Cyber security and Fraud
The Cyber-Resilience of Financial Institutions:
A preliminary working paper on significance and applicability of digital resilience
Benoît Dupont, Université de Montréal
The Global Risk Institute provided funding for the research and the preparation of this paper. The author is an independent contributor to the Global Risk Institute. He is solely responsible for the content of the article.
Recent headlines about cyber-attacks and massive data breaches are revealing the fragility of the digital infrastructure and the impossibility of assuring the integrity of computer systems, even for organizations such as financial institutions that maintain the most mature cyber security programs. In this context, the concept of cyber-resilience offers an attractive complement to the ‘predict and protect’ paradigm that has dominated information security over the past few decades.
Cyber-resilience : beyond the ‘predict and protect’ paradigm
At a general level, resilience can be defined as the capacity to withstand, recover from, and adapt to external shocks. The main tenet of resilience is not to be able to predict precisely the future in order to protect against possible harm. Instead, it seeks to develop a qualitative capacity to design and operate systems that can withstand adverse events, no matter how unexpected they may be.
Resilience is broader in scope than risk management, as it incorporates the ability to respond effectively to unpredictability and surprise and to maintain high levels of performance under the most hostile conditions. Resilience is a concept grounded in a multiplicity of theoretical and practical traditions, explaining why it is surrounded by a certain level of ambiguity: for some, it entails the capacity of a system to withstand a shock and return to its original state, while for others it implies an evolutionary process leading to adaptation and a new state of equilibrium.
At a more practical level, cyber-resilience is often reduced to the engineering properties of computer systems that can resist sophisticated cyber-attacks, or to the incident response methodologies that are needed to respond to these attacks. This paper argues that the cognitive and social dimensions of cyber-resilience should be paid the same level of attention.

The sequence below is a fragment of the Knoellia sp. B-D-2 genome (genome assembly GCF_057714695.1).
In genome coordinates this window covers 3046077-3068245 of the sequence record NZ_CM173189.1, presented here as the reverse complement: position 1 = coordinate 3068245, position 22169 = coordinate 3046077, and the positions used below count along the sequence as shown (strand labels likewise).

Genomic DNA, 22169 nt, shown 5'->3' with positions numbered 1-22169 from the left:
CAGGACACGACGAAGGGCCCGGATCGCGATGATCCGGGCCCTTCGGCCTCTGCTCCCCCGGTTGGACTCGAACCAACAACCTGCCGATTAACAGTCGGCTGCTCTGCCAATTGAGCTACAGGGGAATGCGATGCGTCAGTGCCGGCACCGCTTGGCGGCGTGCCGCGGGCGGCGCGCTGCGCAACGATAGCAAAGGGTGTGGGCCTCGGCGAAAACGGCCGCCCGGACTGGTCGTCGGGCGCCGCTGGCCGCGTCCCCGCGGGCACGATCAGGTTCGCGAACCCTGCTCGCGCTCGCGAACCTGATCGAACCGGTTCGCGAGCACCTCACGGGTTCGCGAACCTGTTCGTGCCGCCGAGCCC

The need for cyber-resilience in the financial sector
The concept of cyber-resilience is of particular relevance to financial institutions that must learn to coexist with a broad range of interdependent disruptive hazards such as technical failures, human errors, and natural disasters. The digital assets of financial institutions are also under constant attack by cyber criminals, government hackers, hacktivists, and disgruntled employees who attempt to infiltrate or cripple computer systems. This unprecedented level of malicious activity can have a very significant impact on the most robust organizations.
Various assessments are available on the impact cyber-disruptions have on financial institutions:
• The Ponemon Institute evaluated the average direct and indirect costs of a data breach at $3.86 million per incident in 2018;
• Statistics Canada’s 2017 Survey of Cyber Security and Cybercrime estimated that the average cost of recovering from an impactful cyber security incident reached CAD$140,957 per event for large financial and insurance organizations;
• An International Monetary Fund study performed in 2018 with data provided by the Operational Riskdata eXchange Association (ORX) found that aggregate losses generated by cyber-attacks at 7,900 banks worldwide reached 9% of net income with value-at-risk oscillating between 14% and 19% of net income.